First-ever images of a hidden Amazonian tribe have been captured by drone

A 2017 expedition into the depths of the Amazon rainforest has provided a rare glimpse into the lives of a small community of people who it’s believed have no contact with the outside world.

As mindblowing as it is that pockets of humanity are still isolated from global economics, technology, and communications in the 21st century, the discovery reflects the challenge in studying a culture without interfering.

Aerial footage recently released by Brazil’s National Indian Foundation (Fundação Nacional do Índio, or Funai) shows a clearing in the forest with a handful of figures walking through, seemingly oblivious to the camera hovering high overhead.

Check them out in the clip below.

Other snapshots taken by expedition members on the ground show images of canoes and hand tools created by an isolated community in the southwestern part of the Brazilian state of Amazonas.

Funai has been keeping a careful watch on this unnamed people for years, but this is the first time they’ve managed to discreetly record individuals on camera.

This region is home to more isolated tribes than anywhere else in the country. At least 19 communities in this part of the Amazon are confirmed to have had little to no contact with global cultures, cutting off all contact – often as a result of recent trauma.

Most appear to know there’s more to the world than their corner of the rainforest – this isn’t a case of a naive population that’s simply yet to discover polyester, iPhones, and Coca Cola.

Funai says members of these communities seem to know of the agriculture and urban centres in their region.

“If they wanted contact with the outside world, they would seek out ways to communicate with us,” Funai coordinator Bruno Pereira explained to the Associated Press.

They don’t for a very simple reason – past encounters with the modern world have been less than peaceful.

Last year Funai released footage of a single individual who is thought to represent the last of his people.

One member of a previous expedition had been struck with one of his arrows, giving a good indication of this man’s position on intercommunity relations.

And really, who can blame him? His family is thought to have been all but wiped out at the hands of mercenaries hired by illegal colonists and cattle ranchers.

His story is tragically too common. Another uncontacted tribe in western Brazil was reported to have been massacred by gold miners, who later bragged about their actions.

Perhaps the worst part is the world wouldn’t have been any the wiser had they kept their mouths shut, hinting at the possibility of numerous other tribes vanishing without a whisper.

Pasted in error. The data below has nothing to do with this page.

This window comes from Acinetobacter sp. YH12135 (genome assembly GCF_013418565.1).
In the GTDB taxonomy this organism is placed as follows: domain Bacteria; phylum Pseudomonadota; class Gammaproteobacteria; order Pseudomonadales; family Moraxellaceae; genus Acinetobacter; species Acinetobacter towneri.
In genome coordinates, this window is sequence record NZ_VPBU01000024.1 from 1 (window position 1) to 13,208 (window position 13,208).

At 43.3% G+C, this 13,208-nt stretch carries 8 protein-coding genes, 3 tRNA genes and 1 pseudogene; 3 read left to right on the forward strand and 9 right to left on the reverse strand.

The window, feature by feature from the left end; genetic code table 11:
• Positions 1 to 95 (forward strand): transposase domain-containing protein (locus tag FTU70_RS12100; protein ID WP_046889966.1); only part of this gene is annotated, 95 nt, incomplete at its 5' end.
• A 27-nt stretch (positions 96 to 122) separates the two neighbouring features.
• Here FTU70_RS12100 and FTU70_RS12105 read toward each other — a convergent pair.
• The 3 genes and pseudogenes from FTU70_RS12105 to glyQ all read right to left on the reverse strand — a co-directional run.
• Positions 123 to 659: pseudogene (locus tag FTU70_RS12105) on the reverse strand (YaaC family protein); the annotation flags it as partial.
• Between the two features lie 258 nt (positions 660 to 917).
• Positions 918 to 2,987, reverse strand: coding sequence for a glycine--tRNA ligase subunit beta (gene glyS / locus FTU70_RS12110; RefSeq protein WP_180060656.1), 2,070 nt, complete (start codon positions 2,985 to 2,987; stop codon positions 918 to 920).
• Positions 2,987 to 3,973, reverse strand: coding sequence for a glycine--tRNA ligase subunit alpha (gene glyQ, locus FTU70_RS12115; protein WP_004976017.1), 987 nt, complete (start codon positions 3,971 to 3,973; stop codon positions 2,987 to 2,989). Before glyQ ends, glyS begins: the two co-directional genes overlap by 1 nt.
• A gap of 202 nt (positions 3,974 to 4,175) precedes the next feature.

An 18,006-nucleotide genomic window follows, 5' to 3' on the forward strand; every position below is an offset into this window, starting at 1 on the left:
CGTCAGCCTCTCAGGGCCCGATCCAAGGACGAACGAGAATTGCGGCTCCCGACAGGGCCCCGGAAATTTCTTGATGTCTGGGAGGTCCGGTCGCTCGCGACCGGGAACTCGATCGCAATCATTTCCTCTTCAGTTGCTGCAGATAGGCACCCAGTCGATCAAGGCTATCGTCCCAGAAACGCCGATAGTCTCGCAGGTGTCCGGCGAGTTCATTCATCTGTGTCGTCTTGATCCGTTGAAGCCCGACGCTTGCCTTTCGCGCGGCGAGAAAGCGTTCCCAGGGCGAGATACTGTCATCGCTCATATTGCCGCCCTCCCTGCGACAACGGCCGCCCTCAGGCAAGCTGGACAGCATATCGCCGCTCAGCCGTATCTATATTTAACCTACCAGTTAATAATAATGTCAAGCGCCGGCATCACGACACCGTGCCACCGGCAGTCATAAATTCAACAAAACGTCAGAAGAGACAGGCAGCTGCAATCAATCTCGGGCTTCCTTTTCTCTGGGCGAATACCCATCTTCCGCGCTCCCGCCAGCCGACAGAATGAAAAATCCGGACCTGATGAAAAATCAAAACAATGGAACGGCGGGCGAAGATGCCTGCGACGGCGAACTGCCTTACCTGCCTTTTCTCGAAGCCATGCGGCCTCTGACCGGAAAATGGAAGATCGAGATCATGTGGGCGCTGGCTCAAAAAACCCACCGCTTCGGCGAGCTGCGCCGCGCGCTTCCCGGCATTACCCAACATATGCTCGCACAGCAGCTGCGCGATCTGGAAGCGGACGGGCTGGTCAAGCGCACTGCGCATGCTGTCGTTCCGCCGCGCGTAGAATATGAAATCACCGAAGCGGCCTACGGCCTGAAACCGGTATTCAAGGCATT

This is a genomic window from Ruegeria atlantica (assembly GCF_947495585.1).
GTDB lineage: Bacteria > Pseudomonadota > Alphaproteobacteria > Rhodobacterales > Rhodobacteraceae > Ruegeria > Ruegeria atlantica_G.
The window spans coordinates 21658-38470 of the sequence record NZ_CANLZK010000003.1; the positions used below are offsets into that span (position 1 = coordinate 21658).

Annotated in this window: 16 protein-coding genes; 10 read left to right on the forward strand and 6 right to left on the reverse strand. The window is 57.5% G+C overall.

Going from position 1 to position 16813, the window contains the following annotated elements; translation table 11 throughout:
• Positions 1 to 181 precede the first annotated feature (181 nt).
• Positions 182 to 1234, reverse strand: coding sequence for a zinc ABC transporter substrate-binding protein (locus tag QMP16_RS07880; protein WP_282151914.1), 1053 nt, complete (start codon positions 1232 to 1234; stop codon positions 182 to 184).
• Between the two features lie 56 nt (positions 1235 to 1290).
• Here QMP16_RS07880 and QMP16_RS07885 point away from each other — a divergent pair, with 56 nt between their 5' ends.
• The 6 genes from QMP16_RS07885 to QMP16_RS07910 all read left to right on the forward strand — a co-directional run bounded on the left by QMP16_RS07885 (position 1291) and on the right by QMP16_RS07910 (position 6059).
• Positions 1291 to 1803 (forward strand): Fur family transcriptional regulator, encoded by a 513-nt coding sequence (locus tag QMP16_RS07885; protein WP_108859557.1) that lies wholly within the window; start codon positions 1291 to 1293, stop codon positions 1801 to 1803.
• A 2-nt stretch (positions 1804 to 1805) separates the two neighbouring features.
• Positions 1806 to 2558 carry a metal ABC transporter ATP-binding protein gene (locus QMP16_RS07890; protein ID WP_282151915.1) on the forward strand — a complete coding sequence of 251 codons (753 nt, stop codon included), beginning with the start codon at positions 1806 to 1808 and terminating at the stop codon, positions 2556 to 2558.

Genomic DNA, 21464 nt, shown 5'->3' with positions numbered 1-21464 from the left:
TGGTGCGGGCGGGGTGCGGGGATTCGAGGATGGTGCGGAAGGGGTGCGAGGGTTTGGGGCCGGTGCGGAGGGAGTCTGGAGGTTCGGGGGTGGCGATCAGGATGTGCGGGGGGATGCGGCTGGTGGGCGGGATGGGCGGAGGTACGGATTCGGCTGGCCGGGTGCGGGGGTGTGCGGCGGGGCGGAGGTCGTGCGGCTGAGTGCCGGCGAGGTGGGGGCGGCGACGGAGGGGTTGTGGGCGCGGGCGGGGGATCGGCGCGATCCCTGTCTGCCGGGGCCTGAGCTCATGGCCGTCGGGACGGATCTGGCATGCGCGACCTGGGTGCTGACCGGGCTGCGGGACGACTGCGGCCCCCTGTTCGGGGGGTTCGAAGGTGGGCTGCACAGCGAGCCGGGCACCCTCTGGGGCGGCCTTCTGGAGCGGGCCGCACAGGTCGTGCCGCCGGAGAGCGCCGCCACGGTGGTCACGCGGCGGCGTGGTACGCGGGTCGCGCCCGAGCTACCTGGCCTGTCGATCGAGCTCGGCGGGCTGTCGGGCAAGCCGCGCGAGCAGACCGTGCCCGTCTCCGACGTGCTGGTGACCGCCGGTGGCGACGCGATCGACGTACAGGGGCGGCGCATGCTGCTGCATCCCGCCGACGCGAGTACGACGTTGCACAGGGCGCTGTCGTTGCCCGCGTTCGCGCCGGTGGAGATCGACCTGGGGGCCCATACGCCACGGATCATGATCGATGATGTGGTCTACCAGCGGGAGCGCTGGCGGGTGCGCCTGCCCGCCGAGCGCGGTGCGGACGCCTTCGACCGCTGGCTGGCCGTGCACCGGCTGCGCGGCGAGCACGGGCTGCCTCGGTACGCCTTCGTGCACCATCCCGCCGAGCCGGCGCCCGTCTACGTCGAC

As isolated as that part of the world seems, the Amazon’s vast ocean of trees hides networks of illegal activity run by people who have little regard for indigenous rights.

In order to protect those vulnerable communities, it helps to know what we can about their movements and culture.

That isn’t easy if researchers are to keep at a safe distance. Beyond the ethics of making contact against the peoples’ wishes, the risk of transmitting a communicable disease poses just a great a threat to their survival as violence.

Funai hasn’t had contact with any members of Brazil’s isolated communities for more than three decades.

Advances in technology are providing new opportunities to look deep inside territories and record activity without the risk of interference.

Drones were used to make a recording of people making their way through an area of felled trees. One can be seen carrying a spear or a small pole.

Other images released by Funai show a small axe, and a canoe on the shore of a riverbank.

axe canoe funai tribe(Funai)

These snapshots of life might not seem like much, but gathering evidence safely and secretly helps build a picture of their way of life.

“The more we know about isolated communities’ way of living, the more equipped we are to protect them,” says Pereira.

They also serve to highlight the threats faced by uncontacted peoples in remote parts of the world.

There is hope. Another isolated people in Brazil’s Yanomami territory were feared to have also fallen to the aggression of illegal mining. Aerial footage taken in 2016 revealed they were not only safe, but growing in numbers.

We can only hope this unnamed community faces a similarly strong and healthy future.

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